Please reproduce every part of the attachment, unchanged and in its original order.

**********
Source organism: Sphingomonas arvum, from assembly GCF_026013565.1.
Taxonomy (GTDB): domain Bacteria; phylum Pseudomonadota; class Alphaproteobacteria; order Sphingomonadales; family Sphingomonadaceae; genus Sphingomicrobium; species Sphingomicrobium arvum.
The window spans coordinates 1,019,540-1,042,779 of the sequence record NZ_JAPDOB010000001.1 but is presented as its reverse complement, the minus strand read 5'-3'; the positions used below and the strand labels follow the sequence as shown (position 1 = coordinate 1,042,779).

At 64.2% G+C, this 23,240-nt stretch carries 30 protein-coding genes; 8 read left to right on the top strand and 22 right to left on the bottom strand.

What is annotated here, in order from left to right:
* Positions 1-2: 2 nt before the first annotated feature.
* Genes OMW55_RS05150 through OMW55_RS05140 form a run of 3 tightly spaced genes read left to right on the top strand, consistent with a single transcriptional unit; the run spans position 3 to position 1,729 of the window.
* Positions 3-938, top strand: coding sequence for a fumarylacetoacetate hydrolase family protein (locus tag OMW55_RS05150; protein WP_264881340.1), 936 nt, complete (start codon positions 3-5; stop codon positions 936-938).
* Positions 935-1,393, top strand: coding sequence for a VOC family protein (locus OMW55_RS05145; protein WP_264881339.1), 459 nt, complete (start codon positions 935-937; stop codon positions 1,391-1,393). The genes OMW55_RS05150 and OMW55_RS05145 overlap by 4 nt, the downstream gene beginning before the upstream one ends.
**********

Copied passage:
Source organism: Sphingomonas arvum, from assembly GCF_026013565.1.
Taxonomy (GTDB): domain Bacteria; phylum Pseudomonadota; class Alphaproteobacteria; order Sphingomonadales; family Sphingomonadaceae; genus Sphingomicrobium; species Sphingomicrobium arvum.
The window spans coordinates 1,019,540-1,042,779 of the sequence record NZ_JAPDOB010000001.1 but is presented as its reverse complement, the minus strand read 5'-3'; the positions used below and the strand labels follow the sequence as shown (position 1 = coordinate 1,042,779).

At 64.2% G+C, this 23,240-nt stretch carries 30 protein-coding genes; 8 read left to right on the top strand and 22 right to left on the bottom strand.

What is annotated here, in order from left to right:
* Positions 1-2: 2 nt before the first annotated feature.
* Genes OMW55_RS05150 through OMW55_RS05140 form a run of 3 tightly spaced genes read left to right on the top strand, consistent with a single transcriptional unit; the run spans position 3 to position 1,729 of the window.
* Positions 3-938, top strand: coding sequence for a fumarylacetoacetate hydrolase family protein (locus tag OMW55_RS05150; protein WP_264881340.1), 936 nt, complete (start codon positions 3-5; stop codon positions 936-938).
* Positions 935-1,393, top strand: coding sequence for a VOC family protein (locus OMW55_RS05145; protein WP_264881339.1), 459 nt, complete (start codon positions 935-937; stop codon positions 1,391-1,393). The genes OMW55_RS05150 and OMW55_RS05145 overlap by 4 nt, the downstream gene beginning before the upstream one ends.